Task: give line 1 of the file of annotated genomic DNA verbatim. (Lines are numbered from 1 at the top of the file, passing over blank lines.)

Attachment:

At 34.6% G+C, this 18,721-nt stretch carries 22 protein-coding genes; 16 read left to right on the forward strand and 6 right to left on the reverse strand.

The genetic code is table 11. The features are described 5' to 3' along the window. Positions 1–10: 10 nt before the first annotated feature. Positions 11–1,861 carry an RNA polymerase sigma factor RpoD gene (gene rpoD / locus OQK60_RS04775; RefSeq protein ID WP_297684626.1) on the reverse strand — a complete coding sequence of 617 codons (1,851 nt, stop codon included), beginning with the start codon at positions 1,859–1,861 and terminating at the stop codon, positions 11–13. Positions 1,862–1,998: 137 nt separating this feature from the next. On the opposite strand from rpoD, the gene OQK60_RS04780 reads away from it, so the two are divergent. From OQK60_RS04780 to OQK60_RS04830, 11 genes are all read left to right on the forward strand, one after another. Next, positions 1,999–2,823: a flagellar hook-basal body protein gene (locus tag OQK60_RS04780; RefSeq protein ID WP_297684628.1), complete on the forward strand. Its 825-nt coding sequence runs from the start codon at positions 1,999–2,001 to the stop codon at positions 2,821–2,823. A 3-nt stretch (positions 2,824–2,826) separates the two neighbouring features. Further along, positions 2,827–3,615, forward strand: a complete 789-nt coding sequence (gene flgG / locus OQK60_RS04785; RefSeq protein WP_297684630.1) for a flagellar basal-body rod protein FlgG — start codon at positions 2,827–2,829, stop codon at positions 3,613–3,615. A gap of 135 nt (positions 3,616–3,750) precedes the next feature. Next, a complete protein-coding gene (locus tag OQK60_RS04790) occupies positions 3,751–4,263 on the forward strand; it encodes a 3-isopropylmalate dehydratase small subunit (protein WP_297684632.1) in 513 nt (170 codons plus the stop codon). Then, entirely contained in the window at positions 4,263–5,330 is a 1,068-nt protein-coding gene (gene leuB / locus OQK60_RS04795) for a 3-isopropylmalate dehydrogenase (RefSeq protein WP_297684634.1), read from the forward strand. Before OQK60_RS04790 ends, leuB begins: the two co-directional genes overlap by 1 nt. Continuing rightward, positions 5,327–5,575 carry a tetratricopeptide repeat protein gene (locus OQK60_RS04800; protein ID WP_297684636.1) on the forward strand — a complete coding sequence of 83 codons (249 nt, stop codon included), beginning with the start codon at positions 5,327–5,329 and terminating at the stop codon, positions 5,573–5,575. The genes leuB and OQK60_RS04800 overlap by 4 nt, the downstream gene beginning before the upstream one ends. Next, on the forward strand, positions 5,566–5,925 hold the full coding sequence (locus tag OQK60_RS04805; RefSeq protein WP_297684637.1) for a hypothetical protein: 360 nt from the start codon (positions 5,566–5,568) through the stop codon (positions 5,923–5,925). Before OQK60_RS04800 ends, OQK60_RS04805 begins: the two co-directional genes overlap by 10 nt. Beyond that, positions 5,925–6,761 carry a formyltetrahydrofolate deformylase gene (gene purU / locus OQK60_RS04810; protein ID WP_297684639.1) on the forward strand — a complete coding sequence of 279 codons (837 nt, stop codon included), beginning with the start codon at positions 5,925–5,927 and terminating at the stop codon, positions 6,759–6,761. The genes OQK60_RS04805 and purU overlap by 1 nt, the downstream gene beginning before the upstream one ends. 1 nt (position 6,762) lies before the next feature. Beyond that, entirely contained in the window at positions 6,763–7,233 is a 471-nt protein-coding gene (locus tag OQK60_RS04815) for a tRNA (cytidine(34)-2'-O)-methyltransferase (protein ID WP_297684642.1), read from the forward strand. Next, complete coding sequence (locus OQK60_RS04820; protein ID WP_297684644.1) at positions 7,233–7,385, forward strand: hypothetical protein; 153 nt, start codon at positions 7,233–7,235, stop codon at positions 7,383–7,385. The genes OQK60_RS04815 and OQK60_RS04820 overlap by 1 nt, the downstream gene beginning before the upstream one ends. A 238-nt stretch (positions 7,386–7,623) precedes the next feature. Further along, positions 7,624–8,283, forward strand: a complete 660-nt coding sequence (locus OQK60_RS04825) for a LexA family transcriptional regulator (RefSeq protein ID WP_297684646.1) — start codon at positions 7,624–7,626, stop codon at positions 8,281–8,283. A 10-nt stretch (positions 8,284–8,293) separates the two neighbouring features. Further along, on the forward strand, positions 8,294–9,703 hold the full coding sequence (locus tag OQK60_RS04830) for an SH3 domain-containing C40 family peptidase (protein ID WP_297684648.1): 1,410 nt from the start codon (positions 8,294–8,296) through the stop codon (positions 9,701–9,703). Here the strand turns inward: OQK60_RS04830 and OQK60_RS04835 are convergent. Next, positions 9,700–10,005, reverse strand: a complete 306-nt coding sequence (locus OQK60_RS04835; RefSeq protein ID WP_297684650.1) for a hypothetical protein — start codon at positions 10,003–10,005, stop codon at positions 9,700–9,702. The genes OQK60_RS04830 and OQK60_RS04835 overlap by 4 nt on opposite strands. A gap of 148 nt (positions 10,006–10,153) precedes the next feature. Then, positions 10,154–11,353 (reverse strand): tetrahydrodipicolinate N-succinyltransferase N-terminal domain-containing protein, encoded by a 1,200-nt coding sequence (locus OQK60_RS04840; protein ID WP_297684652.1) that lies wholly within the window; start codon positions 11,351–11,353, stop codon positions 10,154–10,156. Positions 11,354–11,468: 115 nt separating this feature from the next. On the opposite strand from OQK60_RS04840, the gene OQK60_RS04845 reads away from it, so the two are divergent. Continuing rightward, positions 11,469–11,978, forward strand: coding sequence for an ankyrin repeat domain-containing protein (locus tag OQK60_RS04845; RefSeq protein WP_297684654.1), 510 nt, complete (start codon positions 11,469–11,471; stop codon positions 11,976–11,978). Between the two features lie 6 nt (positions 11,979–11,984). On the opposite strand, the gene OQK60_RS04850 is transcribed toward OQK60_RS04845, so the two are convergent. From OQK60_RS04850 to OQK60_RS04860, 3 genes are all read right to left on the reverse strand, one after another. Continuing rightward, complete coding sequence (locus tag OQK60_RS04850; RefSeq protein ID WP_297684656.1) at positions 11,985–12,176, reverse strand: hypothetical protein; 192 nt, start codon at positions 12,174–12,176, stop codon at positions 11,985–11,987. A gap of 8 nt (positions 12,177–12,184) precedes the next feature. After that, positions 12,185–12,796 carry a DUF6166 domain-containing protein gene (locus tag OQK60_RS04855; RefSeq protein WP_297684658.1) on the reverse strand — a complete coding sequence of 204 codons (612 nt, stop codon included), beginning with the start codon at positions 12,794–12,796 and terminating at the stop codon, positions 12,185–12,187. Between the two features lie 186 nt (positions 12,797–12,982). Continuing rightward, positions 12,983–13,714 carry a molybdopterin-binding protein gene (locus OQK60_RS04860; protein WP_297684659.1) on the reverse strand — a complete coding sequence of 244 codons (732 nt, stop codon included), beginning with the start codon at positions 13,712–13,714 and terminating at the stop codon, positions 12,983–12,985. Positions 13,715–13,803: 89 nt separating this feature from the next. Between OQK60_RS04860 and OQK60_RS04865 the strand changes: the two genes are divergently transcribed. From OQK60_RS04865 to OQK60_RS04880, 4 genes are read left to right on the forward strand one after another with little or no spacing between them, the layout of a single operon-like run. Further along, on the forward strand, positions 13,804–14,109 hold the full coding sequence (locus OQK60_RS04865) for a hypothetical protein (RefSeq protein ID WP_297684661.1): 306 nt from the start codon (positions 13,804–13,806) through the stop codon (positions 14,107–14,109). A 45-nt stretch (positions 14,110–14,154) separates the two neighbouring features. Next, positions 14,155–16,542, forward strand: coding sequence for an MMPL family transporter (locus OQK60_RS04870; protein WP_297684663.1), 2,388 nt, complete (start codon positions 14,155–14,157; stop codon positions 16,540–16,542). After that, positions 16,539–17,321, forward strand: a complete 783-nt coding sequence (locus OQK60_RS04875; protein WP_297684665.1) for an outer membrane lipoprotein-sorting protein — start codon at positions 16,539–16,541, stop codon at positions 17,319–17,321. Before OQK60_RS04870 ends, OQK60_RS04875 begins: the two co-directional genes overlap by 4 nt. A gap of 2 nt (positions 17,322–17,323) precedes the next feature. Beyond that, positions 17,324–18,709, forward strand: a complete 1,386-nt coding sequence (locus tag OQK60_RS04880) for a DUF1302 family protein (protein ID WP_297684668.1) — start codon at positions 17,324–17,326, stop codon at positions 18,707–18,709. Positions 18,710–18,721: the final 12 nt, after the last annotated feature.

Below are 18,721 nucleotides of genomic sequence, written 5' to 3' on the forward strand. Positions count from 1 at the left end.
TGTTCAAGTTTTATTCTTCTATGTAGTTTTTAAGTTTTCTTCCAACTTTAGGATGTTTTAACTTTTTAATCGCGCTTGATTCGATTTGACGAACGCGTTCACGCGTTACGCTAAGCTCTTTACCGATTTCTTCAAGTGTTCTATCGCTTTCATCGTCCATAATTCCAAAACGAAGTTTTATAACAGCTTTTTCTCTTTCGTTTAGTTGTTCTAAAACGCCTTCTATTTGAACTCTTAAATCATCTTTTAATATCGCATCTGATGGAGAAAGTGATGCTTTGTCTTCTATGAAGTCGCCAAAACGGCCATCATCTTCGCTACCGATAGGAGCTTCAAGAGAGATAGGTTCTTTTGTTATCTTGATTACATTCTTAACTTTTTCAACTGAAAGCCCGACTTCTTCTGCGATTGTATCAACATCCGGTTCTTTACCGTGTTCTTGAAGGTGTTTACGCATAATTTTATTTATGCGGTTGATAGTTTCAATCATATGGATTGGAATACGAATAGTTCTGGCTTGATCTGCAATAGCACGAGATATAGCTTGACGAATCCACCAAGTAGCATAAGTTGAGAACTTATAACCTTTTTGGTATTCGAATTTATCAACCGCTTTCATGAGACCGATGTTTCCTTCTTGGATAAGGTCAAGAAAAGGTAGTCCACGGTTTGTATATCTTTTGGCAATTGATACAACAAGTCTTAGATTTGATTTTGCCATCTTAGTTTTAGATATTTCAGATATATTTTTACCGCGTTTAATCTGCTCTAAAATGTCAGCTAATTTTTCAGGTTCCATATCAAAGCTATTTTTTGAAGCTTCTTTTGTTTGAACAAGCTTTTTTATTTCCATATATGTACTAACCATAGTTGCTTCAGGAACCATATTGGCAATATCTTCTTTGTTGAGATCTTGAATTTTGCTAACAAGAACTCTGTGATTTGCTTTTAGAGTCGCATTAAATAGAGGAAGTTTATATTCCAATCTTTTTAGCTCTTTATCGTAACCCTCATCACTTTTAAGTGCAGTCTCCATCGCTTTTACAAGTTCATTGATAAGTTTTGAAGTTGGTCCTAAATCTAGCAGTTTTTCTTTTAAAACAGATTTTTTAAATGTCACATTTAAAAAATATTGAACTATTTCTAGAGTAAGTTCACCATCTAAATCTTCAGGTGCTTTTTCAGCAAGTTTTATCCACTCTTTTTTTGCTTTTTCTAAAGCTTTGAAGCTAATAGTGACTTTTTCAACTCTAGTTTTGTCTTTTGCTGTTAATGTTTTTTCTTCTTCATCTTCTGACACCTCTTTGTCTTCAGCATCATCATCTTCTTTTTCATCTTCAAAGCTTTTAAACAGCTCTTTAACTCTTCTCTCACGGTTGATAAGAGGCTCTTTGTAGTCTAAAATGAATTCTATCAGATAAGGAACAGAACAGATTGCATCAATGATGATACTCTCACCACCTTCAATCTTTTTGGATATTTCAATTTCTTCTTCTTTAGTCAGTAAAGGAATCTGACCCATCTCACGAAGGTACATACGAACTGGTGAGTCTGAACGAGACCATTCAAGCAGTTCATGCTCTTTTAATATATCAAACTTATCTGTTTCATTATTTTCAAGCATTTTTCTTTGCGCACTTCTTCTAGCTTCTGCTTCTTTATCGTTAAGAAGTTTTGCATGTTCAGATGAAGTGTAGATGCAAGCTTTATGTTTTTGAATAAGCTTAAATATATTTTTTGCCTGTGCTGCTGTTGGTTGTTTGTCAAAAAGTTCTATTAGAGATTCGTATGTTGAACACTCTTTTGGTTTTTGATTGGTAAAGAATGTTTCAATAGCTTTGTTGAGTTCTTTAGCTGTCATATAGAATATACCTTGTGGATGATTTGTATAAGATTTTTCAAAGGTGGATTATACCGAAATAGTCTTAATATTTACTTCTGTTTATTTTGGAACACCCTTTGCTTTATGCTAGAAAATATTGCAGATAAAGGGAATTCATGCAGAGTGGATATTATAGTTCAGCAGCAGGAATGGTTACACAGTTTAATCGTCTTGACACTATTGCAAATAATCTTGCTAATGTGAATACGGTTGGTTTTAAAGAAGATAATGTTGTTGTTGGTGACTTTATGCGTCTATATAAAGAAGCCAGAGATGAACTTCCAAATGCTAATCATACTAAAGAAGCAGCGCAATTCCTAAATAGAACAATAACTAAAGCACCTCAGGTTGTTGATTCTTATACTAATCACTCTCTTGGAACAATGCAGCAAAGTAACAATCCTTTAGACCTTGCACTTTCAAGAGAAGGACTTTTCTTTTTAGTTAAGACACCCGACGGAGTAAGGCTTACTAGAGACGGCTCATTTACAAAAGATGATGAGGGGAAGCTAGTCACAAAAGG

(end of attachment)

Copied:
At 34.6% G+C, this 18,721-nt stretch carries 22 protein-coding genes; 16 read left to right on the forward strand and 6 right to left on the reverse strand.